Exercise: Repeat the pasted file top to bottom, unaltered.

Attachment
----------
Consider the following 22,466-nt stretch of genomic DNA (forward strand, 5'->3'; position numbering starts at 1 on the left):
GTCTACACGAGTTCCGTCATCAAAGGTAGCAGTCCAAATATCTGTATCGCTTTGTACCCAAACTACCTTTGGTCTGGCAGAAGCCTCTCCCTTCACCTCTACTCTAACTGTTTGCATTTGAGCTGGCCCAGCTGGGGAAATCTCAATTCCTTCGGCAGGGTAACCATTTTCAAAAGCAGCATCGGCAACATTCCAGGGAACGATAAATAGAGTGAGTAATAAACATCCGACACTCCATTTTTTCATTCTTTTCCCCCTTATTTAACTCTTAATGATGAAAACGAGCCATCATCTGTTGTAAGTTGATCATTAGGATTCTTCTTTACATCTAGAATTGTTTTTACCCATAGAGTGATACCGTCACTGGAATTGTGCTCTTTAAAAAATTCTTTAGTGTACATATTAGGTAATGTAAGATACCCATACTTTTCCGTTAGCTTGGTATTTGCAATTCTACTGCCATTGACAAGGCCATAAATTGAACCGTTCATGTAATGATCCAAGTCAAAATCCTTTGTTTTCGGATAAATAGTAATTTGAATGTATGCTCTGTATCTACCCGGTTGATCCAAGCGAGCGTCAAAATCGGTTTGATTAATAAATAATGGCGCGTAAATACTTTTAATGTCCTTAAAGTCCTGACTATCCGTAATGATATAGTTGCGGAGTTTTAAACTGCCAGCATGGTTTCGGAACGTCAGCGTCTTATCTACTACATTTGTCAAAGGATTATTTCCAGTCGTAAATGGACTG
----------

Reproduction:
Consider the following 22,466-nt stretch of genomic DNA (forward strand, 5'->3'; position numbering starts at 1 on the left):
GTCTACACGAGTTCCGTCATCAAAGGTAGCAGTCCAAATATCTGTATCGCTTTGTACCCAAACTACCTTTGGTCTGGCAGAAGCCTCTCCCTTCACCTCTACTCTAACTGTTTGCATTTGAGCTGGCCCAGCTGGGGAAATCTCAATTCCTTCGGCAGGGTAACCATTTTCAAAAGCAGCATCGGCAACATTCCAGGGAACGATAAATAGAGTGAGTAATAAACATCCGACACTCCATTTTTTCATTCTTTTCCCCCTTATTTAACTCTTAATGATGAAAACGAGCCATCATCTGTTGTAAGTTGATCATTAGGATTCTTCTTTACATCTAGAATTGTTTTTACCCATAGAGTGATACCGTCACTGGAATTGTGCTCTTTAAAAAATTCTTTAGTGTACATATTAGGTAATGTAAGATACCCATACTTTTCCGTTAGCTTGGTATTTGCAATTCTACTGCCATTGACAAGGCCATAAATTGAACCGTTCATGTAATGATCCAAGTCAAAATCCTTTGTTTTCGGATAAATAGTAATTTGAATGTATGCTCTGTATCTACCCGGTTGATCCAAGCGAGCGTCAAAATCGGTTTGATTAATAAATAATGGCGCGTAAATACTTTTAATGTCCTTAAAGTCCTGACTATCCGTAATGATATAGTTGCGGAGTTTTAAACTGCCAGCATGGTTTCGGAACGTCAGCGTCTTATCTACTACATTTGTCAAAGGATTATTTCCAGTCGTAAATGGACTG